For those reaching age 70½ during 2016 who have a qualified retirement account (IRA accounts, 401ks, 457 plans or other tax-deferred retirement savings plans like a TSA, SEP or SIMPLE) the IRS requires that you start taking withdrawals from such retirement plans. The Required Minimum Distributions (RMD) is the minimum amount that must be withdrawn from the account each year. The first RMD for those reaching 70½ years during 2016 must be taken by April 1, 2017. Any amount withdrawn will form part of the taxable income (except those amounts previously taxed) or that can be withdrawn tax-free (i.e. qualified distributions from designated Roth accounts). Depending on the situation, it may be prudent to compare the potential tax advantage of timing the first RMD to occur prior to the end of 2016 or alternatively deferring it to 2017 (by April 1st at the latest).

Potential Pitfalls to Year-End Tax Planning

Alternative Minimum Tax (AMT)

The consideration regarding acceleration or deferral of income and/or expenses outlined above should be made with caution if subjected to Alternative Minimum Tax (AMT).  AMT is a tax levied in addition and separate to regular federal tax that may nullify the benefits of year-end planning strategies or in some cases result in negative tax consequences.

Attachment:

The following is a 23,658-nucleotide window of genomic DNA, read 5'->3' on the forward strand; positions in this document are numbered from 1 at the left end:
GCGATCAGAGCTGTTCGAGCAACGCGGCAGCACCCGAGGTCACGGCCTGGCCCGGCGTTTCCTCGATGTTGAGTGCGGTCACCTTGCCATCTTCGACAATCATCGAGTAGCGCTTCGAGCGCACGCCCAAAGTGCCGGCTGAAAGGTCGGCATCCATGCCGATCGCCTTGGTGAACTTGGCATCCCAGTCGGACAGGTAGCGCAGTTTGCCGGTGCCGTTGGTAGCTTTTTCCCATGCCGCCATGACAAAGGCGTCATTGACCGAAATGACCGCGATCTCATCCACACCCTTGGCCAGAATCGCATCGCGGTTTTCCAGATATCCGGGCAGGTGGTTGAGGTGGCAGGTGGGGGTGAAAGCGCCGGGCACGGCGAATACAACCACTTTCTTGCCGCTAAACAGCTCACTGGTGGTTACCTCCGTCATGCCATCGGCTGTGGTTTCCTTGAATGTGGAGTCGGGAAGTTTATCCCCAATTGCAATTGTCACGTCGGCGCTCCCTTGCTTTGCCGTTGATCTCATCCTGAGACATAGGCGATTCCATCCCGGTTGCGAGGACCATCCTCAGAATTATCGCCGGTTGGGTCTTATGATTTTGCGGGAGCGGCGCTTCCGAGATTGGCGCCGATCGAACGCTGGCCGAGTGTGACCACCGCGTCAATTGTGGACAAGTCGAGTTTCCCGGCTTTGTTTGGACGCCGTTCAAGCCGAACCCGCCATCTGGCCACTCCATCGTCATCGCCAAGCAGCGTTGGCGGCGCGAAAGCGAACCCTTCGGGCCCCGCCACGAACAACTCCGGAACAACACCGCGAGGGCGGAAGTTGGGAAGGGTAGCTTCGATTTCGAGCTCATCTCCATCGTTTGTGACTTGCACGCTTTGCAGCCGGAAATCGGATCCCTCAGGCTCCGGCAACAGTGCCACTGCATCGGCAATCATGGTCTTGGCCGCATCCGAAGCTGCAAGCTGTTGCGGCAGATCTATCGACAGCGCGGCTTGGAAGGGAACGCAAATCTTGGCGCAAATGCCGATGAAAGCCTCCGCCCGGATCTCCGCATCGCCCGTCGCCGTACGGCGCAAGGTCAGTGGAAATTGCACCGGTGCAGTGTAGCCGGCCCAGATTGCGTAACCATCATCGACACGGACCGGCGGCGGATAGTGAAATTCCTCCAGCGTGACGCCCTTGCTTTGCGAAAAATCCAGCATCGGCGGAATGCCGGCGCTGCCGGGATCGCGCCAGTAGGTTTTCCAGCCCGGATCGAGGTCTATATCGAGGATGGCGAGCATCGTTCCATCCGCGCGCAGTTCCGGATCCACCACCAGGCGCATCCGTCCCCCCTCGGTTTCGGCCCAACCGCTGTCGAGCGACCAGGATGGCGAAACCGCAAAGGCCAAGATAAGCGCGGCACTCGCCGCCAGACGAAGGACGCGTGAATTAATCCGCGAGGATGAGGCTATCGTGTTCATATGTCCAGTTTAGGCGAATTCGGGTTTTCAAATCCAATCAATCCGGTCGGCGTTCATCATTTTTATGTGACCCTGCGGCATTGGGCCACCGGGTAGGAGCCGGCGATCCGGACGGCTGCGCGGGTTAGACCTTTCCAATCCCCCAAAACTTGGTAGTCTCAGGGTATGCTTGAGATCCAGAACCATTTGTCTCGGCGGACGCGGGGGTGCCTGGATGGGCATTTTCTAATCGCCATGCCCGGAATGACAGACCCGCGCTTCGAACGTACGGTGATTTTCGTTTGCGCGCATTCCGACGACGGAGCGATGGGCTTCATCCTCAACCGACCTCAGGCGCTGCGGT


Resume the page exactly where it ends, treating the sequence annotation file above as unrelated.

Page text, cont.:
Phase Out of Exemptions and Limitations on Deductions

The benefits of accelerating or deferring income and/or expenses may also be adversely affected by the level of adjusted gross income (AGI). Personal and dependency exemptions are phased out (gradually reduced) and itemized deductions limited once AGI reaches a certain threshold. So depending on the level of AGI the intended benefits of accelerating or deferring income and/or expenses may be reduced or nullified. For 2016 the phase out of exemptions and limitation of itemized deductions begins when AGI reaches $259,400-Single, $311,300-Married, $155,650-Married Separate, $285,350-Head of Household and these deductions are phased out entirely when AGI reaches $381,900, $433,800, $216,900, $407,850.


Annual Gift Tax Exclusion